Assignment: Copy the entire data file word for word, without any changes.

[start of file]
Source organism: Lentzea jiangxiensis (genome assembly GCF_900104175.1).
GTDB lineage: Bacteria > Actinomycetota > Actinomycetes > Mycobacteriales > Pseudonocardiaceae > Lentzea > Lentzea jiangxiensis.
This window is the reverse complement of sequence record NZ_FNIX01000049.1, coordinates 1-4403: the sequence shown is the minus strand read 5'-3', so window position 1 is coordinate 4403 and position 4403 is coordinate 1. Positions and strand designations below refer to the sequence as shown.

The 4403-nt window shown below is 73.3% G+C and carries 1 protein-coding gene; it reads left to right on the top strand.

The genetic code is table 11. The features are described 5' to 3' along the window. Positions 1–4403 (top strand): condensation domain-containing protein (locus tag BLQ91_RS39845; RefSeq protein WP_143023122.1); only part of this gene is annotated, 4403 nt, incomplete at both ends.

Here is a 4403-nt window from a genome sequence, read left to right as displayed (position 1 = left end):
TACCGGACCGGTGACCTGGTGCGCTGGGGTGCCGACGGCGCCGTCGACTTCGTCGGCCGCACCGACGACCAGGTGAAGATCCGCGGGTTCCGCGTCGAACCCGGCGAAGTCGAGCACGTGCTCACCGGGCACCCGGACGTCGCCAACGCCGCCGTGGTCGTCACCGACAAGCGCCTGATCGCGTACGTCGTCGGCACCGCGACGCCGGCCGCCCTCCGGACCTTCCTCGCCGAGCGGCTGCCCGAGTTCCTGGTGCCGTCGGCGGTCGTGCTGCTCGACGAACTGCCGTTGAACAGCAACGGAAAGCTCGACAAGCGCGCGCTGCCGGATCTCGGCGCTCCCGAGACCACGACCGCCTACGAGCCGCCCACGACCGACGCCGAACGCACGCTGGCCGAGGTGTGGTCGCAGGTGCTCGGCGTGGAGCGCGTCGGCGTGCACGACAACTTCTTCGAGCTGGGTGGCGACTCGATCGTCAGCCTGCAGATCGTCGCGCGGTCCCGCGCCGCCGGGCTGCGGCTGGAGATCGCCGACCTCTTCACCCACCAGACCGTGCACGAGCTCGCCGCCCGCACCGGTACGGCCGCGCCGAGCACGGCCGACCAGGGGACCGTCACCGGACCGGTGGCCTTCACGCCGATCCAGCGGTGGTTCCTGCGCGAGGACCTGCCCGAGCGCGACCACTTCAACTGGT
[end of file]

Source organism: Lentzea jiangxiensis (genome assembly GCF_900104175.1).
GTDB lineage: Bacteria > Actinomycetota > Actinomycetes > Mycobacteriales > Pseudonocardiaceae > Lentzea > Lentzea jiangxiensis.
This window is the reverse complement of sequence record NZ_FNIX01000049.1, coordinates 1-4403: the sequence shown is the minus strand read 5'-3', so window position 1 is coordinate 4403 and position 4403 is coordinate 1. Positions and strand designations below refer to the sequence as shown.

The 4403-nt window shown below is 73.3% G+C and carries 1 protein-coding gene; it reads left to right on the top strand.

The genetic code is table 11. The features are described 5' to 3' along the window. Positions 1–4403 (top strand): condensation domain-containing protein (locus tag BLQ91_RS39845; RefSeq protein WP_143023122.1); only part of this gene is annotated, 4403 nt, incomplete at both ends.

Here is a 4403-nt window from a genome sequence, read left to right as displayed (position 1 = left end):
TACCGGACCGGTGACCTGGTGCGCTGGGGTGCCGACGGCGCCGTCGACTTCGTCGGCCGCACCGACGACCAGGTGAAGATCCGCGGGTTCCGCGTCGAACCCGGCGAAGTCGAGCACGTGCTCACCGGGCACCCGGACGTCGCCAACGCCGCCGTGGTCGTCACCGACAAGCGCCTGATCGCGTACGTCGTCGGCACCGCGACGCCGGCCGCCCTCCGGACCTTCCTCGCCGAGCGGCTGCCCGAGTTCCTGGTGCCGTCGGCGGTCGTGCTGCTCGACGAACTGCCGTTGAACAGCAACGGAAAGCTCGACAAGCGCGCGCTGCCGGATCTCGGCGCTCCCGAGACCACGACCGCCTACGAGCCGCCCACGACCGACGCCGAACGCACGCTGGCCGAGGTGTGGTCGCAGGTGCTCGGCGTGGAGCGCGTCGGCGTGCACGACAACTTCTTCGAGCTGGGTGGCGACTCGATCGTCAGCCTGCAGATCGTCGCGCGGTCCCGCGCCGCCGGGCTGCGGCTGGAGATCGCCGACCTCTTCACCCACCAGACCGTGCACGAGCTCGCCGCCCGCACCGGTACGGCCGCGCCGAGCACGGCCGACCAGGGGACCGTCACCGGACCGGTGGCCTTCACGCCGATCCAGCGGTGGTTCCTGCGCGAGGACCTGCCCGAGCGCGACCACTTCAACTGGT